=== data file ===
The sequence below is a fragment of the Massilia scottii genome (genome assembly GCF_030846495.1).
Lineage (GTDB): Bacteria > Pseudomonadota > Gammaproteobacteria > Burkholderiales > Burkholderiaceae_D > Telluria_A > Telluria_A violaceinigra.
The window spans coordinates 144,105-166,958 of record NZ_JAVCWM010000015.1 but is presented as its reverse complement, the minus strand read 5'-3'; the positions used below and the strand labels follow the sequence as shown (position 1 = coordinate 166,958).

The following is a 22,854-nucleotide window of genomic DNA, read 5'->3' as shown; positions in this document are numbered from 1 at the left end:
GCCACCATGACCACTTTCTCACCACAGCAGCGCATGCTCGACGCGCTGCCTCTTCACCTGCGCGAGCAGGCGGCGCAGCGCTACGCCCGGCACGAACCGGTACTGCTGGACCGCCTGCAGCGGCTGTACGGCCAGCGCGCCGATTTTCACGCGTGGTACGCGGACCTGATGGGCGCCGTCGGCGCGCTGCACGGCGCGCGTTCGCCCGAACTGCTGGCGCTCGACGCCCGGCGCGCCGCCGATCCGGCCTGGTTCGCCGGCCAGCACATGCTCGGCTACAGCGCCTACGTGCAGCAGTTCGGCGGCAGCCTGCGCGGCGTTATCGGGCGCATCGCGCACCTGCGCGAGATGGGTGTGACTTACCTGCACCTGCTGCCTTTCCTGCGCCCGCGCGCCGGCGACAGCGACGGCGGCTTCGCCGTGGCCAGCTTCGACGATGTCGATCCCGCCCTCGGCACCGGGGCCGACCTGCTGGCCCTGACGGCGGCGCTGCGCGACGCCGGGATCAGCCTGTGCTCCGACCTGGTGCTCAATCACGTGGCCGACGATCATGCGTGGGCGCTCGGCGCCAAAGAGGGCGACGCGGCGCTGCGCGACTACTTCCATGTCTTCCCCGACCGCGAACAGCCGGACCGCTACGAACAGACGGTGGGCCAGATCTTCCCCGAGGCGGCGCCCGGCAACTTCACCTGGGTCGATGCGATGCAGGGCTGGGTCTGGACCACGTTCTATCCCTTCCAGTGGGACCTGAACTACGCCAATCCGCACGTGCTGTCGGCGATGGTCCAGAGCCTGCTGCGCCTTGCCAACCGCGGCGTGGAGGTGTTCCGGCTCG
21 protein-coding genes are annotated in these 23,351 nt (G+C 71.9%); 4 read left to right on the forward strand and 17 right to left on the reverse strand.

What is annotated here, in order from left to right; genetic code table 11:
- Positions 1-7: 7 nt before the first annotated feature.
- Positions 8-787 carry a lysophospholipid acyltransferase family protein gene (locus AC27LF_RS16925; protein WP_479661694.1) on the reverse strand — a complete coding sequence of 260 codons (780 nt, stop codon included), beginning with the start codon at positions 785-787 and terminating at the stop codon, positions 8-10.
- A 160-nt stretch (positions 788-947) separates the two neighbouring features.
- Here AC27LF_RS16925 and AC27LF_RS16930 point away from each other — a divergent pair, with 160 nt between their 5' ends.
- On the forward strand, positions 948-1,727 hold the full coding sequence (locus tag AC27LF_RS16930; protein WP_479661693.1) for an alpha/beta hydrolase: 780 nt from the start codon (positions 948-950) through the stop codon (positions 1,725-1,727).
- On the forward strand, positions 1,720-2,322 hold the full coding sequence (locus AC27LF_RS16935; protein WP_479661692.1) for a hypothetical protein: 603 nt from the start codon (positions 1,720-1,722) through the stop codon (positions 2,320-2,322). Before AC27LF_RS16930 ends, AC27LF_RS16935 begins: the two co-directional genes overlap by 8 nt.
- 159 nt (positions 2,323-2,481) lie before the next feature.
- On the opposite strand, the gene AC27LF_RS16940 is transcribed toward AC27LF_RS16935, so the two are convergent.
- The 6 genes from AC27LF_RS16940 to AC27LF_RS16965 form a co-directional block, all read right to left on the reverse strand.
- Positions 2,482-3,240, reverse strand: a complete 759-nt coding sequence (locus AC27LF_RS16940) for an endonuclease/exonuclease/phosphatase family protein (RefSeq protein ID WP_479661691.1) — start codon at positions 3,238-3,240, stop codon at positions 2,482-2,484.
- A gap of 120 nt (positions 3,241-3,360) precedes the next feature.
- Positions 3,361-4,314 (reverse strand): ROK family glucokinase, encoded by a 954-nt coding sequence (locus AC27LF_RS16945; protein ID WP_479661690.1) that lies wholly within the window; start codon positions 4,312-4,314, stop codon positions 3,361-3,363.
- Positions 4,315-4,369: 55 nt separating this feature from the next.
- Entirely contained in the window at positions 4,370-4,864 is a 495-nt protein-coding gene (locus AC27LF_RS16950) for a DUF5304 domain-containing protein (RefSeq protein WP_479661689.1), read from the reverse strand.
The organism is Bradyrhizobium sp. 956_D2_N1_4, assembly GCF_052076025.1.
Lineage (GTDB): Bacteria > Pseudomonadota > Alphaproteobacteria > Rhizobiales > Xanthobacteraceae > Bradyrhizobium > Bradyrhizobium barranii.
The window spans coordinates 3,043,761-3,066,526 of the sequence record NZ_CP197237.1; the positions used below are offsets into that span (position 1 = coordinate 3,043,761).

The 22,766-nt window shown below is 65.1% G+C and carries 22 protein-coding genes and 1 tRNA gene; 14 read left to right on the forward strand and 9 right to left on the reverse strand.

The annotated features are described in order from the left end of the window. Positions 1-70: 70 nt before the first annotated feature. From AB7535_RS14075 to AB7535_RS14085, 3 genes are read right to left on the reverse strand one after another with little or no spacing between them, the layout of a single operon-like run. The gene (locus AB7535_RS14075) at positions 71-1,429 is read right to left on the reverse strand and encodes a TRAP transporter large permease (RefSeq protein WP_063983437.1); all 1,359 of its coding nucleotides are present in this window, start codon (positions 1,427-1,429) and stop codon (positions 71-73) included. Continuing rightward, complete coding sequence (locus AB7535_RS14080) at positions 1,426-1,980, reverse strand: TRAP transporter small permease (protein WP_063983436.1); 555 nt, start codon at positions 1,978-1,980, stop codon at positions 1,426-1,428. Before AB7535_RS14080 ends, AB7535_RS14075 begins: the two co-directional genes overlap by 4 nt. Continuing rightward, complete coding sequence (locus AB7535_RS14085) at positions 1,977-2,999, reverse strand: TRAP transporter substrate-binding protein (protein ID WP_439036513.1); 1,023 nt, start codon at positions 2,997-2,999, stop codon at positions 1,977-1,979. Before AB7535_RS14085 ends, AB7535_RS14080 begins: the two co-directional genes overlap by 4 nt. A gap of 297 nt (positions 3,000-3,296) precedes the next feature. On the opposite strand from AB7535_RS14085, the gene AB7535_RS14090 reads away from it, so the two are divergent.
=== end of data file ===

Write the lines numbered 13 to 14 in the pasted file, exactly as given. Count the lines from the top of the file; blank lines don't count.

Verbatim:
- On the forward strand, positions 1,720-2,322 hold the full coding sequence (locus AC27LF_RS16935; protein WP_479661692.1) for a hypothetical protein: 603 nt from the start codon (positions 1,720-1,722) through the stop codon (positions 2,320-2,322). Before AC27LF_RS16930 ends, AC27LF_RS16935 begins: the two co-directional genes overlap by 8 nt.
- 159 nt (positions 2,323-2,481) lie before the next feature.